Kyle Thomas Answers Our 10 Questions Of Biblical Proportions!
When you’re the current frontman of Doom legends Trouble and you’ve also lent your leather lungs to a lost 90’s classic (Floodgate’s Penalty), a modern Southern metal stormer (Alabama Thunderpussy’s Open Fire) and two albums that defined thrash AND invented groove metal (Exhorder’s Slaughter In The Vatican & The Law) , there’s surely nothing that can phase you? Or so Kyle Thomas – one of the finest throats in metal – thought before he faced up to Worship Metal’s 10 Questions Of Biblical Proportions….
1. So….what are you up to then?
“Well, on a personal level just doing what I do every day, being a husband and a father. Work, kids in school, kids in extracurricular activities, etc. Musically I am still singing with Trouble, Devil’s Highway and Pitts vs. Preps as far as 100% original music acts are concerned. A new album is on the horizon for each project. I also have a cover band called Riptide that I work with. They are great guys, and we have a great time playing great stuff like Judas Priest, Sabbath, UFO, Thin Lizzy as well as some of their original music. When I’m not doing that, I’m singing in the French Quarter on Bourbon Street with a cover band called St. Rock. That band primarily plays huge radio hits of power rock and classic rock from the 60s through the 90s. Basically I never get bored!”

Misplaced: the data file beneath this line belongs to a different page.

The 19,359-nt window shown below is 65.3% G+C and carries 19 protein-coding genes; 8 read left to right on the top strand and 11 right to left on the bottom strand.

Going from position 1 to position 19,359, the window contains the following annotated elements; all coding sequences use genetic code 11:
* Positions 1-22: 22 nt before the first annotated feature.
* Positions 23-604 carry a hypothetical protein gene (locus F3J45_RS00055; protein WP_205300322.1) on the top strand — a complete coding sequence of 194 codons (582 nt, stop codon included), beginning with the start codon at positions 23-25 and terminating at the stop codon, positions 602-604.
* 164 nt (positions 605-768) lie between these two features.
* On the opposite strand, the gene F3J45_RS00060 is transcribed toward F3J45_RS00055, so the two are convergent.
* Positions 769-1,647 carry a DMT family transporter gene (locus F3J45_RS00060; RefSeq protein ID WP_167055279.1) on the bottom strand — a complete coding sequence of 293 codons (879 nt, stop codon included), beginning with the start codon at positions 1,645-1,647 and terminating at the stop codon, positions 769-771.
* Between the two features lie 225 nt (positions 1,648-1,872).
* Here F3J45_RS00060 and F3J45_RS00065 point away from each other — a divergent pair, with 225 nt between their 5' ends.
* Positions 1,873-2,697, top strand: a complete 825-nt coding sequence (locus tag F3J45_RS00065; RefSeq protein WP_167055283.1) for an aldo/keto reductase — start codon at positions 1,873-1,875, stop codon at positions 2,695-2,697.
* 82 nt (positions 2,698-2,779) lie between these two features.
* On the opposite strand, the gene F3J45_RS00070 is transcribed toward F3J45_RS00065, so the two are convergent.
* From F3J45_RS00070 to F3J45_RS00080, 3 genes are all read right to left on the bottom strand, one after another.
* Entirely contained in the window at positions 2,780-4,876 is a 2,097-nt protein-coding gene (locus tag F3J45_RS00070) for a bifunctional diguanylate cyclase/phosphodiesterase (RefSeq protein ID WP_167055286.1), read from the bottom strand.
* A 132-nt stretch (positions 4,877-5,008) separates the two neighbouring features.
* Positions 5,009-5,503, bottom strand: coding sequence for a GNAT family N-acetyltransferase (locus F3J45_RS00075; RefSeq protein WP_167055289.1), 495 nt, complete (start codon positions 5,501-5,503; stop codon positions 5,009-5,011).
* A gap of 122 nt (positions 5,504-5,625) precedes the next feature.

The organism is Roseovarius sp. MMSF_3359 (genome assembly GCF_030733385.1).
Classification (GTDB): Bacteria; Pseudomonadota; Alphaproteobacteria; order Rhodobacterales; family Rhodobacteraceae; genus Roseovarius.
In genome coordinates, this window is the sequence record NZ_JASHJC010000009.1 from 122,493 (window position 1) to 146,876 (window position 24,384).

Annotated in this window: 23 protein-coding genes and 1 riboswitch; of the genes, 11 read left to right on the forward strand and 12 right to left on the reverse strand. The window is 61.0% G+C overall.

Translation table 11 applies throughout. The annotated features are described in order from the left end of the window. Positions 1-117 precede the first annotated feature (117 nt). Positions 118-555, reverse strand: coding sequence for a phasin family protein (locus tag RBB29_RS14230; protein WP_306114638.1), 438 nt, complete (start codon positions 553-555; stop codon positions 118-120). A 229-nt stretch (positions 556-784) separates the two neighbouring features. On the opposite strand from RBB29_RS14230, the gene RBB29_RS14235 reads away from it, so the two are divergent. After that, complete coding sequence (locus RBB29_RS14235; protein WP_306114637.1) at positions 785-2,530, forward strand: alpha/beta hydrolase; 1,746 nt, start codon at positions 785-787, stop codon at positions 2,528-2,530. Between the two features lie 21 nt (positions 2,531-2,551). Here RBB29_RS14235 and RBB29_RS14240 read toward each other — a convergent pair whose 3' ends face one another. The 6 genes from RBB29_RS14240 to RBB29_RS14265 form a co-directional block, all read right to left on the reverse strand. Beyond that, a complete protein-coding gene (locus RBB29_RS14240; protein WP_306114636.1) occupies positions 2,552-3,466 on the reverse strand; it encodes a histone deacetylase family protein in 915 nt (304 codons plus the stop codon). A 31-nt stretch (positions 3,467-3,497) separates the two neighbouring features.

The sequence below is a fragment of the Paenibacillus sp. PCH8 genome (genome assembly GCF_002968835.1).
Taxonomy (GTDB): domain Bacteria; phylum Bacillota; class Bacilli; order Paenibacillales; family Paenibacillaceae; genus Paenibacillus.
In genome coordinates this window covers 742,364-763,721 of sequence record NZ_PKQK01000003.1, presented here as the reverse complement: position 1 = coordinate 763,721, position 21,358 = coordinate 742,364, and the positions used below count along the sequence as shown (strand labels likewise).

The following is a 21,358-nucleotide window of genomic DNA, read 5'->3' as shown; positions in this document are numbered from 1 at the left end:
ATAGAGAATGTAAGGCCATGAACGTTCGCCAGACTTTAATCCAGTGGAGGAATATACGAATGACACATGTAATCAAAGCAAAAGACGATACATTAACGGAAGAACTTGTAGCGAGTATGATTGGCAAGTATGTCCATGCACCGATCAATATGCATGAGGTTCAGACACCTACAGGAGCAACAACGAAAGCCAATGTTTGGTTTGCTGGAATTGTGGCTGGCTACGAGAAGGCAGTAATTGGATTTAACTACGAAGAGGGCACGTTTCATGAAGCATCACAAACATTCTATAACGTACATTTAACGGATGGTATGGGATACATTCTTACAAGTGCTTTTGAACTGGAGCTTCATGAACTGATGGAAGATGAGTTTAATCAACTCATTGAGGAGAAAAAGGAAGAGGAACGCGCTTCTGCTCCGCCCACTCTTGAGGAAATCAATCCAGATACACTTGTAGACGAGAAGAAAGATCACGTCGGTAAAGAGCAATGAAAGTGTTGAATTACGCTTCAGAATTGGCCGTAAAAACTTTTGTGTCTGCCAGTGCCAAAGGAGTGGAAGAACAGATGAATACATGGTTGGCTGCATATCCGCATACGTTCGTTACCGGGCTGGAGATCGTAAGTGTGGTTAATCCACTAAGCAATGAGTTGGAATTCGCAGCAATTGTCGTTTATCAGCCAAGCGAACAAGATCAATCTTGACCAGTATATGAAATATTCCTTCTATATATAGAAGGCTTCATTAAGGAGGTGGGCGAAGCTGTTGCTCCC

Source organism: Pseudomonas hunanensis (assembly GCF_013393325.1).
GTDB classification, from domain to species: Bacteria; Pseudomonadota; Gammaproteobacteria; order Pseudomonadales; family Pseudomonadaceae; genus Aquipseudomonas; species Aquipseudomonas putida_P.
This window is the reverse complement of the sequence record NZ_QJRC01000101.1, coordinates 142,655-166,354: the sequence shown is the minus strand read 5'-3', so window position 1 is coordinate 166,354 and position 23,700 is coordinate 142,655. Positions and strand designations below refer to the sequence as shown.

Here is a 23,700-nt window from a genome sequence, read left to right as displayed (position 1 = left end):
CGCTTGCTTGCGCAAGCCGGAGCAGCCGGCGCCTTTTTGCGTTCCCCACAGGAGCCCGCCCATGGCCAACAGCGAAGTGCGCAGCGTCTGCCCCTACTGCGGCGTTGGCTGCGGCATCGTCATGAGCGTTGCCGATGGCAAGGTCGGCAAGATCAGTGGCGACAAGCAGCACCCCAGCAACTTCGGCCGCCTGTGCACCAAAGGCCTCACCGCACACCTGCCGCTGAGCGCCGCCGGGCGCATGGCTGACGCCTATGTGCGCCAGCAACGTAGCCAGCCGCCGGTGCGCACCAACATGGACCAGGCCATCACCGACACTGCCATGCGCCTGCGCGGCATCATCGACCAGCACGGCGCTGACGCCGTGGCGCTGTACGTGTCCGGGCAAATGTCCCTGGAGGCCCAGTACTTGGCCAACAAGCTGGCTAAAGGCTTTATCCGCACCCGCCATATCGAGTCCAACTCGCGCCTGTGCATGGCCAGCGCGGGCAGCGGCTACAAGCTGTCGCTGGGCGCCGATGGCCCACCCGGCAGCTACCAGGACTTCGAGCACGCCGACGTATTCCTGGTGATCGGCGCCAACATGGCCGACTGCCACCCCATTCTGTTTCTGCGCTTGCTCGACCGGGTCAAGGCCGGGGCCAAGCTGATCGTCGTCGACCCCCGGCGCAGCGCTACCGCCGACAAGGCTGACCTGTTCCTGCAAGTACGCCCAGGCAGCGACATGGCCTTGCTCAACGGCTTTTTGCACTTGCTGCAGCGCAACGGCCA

2. Which album/artist/gig/experience made you first realise you ‘Worshipped’ Metal?
“Wow, that’s pretty tough to say. As A young child listening to the radio, the first bands that did it for me were Led Zeppelin, Deep Purple, Queen, KISS, Alice Cooper and the list could go on and on. KISS and Queen where the first bands I idolized and wanted to be like. Once I got older and discovered Ozzy Osbourne, that eventually led me to my favorite band of all time, Black Sabbath. My first concert was Ozzy Osbourne and Vandenberg in 1983 right before I turned 13. That ruined me for good I think. Once I started playing bass, it eventually led me to emulating these bands as well as Iron Maiden, Queensrÿche , Judas Priest, and so many more. Once I discovered that I could sing, it was all over with because no one would let me quit.”